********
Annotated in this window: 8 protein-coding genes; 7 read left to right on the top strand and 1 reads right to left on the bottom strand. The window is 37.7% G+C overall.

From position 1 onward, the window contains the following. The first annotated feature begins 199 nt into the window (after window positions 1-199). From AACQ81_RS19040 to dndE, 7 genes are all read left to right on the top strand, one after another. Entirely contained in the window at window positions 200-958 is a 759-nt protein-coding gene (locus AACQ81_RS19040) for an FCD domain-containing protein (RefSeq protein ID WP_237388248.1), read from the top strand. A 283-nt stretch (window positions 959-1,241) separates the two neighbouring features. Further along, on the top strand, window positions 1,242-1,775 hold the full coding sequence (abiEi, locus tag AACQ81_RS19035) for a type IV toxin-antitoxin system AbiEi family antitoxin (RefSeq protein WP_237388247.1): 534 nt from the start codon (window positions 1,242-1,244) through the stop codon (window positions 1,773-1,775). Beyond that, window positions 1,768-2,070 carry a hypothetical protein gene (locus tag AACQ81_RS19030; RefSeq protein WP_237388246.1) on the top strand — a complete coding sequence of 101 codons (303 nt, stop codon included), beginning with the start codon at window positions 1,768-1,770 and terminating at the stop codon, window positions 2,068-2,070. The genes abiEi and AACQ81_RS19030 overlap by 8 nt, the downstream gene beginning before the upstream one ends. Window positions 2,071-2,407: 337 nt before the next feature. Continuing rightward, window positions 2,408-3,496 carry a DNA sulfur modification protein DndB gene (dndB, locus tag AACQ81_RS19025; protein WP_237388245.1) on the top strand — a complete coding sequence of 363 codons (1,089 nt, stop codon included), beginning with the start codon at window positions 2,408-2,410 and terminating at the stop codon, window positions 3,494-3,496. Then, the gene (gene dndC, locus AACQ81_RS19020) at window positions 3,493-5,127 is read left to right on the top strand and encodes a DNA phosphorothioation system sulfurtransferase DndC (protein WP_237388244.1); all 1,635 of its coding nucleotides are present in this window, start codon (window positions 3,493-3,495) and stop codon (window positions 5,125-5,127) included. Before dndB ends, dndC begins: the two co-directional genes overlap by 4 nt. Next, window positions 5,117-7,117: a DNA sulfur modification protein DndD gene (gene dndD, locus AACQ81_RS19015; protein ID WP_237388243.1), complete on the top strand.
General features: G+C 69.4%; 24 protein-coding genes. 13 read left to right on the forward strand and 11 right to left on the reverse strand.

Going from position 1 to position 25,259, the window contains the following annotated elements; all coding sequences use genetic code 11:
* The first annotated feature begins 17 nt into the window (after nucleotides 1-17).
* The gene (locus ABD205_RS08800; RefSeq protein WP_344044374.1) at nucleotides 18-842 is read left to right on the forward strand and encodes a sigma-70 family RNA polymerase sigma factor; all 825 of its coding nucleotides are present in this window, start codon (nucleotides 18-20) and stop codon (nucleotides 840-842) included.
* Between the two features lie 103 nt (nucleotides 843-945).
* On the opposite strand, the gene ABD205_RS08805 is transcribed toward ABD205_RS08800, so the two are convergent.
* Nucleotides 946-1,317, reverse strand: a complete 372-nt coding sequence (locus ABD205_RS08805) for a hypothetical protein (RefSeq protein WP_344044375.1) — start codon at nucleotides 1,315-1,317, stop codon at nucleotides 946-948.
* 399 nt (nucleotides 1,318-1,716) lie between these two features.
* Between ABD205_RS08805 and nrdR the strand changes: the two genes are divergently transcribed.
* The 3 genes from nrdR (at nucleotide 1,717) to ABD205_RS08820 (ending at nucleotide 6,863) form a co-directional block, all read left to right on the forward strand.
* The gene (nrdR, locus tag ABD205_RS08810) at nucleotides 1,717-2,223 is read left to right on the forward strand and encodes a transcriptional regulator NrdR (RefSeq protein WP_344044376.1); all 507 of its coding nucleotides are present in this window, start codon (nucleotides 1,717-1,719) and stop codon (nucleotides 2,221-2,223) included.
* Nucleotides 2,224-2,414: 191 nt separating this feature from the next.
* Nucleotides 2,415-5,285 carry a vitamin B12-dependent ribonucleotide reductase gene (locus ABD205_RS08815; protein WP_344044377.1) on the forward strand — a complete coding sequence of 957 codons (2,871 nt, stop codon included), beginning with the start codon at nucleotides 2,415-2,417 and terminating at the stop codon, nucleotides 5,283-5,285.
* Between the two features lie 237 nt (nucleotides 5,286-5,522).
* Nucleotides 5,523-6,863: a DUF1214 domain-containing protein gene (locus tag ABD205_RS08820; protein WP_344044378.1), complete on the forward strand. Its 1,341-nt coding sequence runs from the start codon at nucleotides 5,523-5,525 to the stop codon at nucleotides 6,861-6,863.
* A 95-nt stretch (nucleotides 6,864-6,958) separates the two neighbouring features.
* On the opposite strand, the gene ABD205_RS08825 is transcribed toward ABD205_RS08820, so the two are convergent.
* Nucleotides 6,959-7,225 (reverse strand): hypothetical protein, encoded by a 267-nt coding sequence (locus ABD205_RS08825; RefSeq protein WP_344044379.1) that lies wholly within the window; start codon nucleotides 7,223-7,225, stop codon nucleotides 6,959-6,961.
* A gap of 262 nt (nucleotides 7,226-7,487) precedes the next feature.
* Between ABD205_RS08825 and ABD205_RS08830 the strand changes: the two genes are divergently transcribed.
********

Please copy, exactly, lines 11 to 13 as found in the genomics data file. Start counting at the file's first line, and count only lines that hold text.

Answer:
* Between ABD205_RS08805 and nrdR the strand changes: the two genes are divergently transcribed.
* The 3 genes from nrdR (at nucleotide 1,717) to ABD205_RS08820 (ending at nucleotide 6,863) form a co-directional block, all read left to right on the forward strand.
* The gene (nrdR, locus tag ABD205_RS08810) at nucleotides 1,717-2,223 is read left to right on the forward strand and encodes a transcriptional regulator NrdR (RefSeq protein WP_344044376.1); all 507 of its coding nucleotides are present in this window, start codon (nucleotides 1,717-1,719) and stop codon (nucleotides 2,221-2,223) included.